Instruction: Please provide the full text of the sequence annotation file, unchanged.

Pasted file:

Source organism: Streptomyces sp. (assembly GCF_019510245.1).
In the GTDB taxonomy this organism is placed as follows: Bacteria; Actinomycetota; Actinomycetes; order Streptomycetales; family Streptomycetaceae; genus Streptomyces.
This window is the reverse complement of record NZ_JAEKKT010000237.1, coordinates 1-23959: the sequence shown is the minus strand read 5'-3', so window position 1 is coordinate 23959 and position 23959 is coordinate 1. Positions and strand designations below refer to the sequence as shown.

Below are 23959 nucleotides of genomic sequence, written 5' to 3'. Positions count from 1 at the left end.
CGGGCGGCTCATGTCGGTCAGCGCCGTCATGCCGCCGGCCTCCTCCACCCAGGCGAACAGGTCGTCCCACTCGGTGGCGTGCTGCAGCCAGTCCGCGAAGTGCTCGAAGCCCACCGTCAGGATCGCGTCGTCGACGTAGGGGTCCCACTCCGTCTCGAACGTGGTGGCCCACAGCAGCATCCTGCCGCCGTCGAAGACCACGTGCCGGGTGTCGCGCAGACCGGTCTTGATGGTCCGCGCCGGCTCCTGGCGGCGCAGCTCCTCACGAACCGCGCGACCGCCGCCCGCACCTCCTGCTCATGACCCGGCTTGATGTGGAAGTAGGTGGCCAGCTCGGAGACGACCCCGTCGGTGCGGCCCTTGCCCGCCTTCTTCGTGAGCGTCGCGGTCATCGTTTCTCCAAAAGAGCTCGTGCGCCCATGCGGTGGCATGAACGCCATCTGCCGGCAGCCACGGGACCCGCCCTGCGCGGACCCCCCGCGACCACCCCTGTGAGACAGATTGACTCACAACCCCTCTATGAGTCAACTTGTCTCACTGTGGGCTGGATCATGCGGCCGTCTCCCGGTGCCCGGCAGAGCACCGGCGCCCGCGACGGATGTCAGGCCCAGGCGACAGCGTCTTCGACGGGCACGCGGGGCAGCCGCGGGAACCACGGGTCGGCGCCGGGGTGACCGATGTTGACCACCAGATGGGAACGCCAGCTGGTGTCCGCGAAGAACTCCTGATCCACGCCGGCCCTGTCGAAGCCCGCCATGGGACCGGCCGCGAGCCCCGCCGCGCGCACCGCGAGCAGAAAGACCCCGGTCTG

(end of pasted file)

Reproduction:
Source organism: Streptomyces sp. (assembly GCF_019510245.1).
In the GTDB taxonomy this organism is placed as follows: Bacteria; Actinomycetota; Actinomycetes; order Streptomycetales; family Streptomycetaceae; genus Streptomyces.
This window is the reverse complement of record NZ_JAEKKT010000237.1, coordinates 1-23959: the sequence shown is the minus strand read 5'-3', so window position 1 is coordinate 23959 and position 23959 is coordinate 1. Positions and strand designations below refer to the sequence as shown.

Below are 23959 nucleotides of genomic sequence, written 5' to 3'. Positions count from 1 at the left end.
CGGGCGGCTCATGTCGGTCAGCGCCGTCATGCCGCCGGCCTCCTCCACCCAGGCGAACAGGTCGTCCCACTCGGTGGCGTGCTGCAGCCAGTCCGCGAAGTGCTCGAAGCCCACCGTCAGGATCGCGTCGTCGACGTAGGGGTCCCACTCCGTCTCGAACGTGGTGGCCCACAGCAGCATCCTGCCGCCGTCGAAGACCACGTGCCGGGTGTCGCGCAGACCGGTCTTGATGGTCCGCGCCGGCTCCTGGCGGCGCAGCTCCTCACGAACCGCGCGACCGCCGCCCGCACCTCCTGCTCATGACCCGGCTTGATGTGGAAGTAGGTGGCCAGCTCGGAGACGACCCCGTCGGTGCGGCCCTTGCCCGCCTTCTTCGTGAGCGTCGCGGTCATCGTTTCTCCAAAAGAGCTCGTGCGCCCATGCGGTGGCATGAACGCCATCTGCCGGCAGCCACGGGACCCGCCCTGCGCGGACCCCCCGCGACCACCCCTGTGAGACAGATTGACTCACAACCCCTCTATGAGTCAACTTGTCTCACTGTGGGCTGGATCATGCGGCCGTCTCCCGGTGCCCGGCAGAGCACCGGCGCCCGCGACGGATGTCAGGCCCAGGCGACAGCGTCTTCGACGGGCACGCGGGGCAGCCGCGGGAACCACGGGTCGGCGCCGGGGTGACCGATGTTGACCACCAGATGGGAACGCCAGCTGGTGTCCGCGAAGAACTCCTGATCCACGCCGGCCCTGTCGAAGCCCGCCATGGGACCGGCCGCGAGCCCCGCCGCGCGCACCGCGAGCAGAAAGACCCCGGTCTG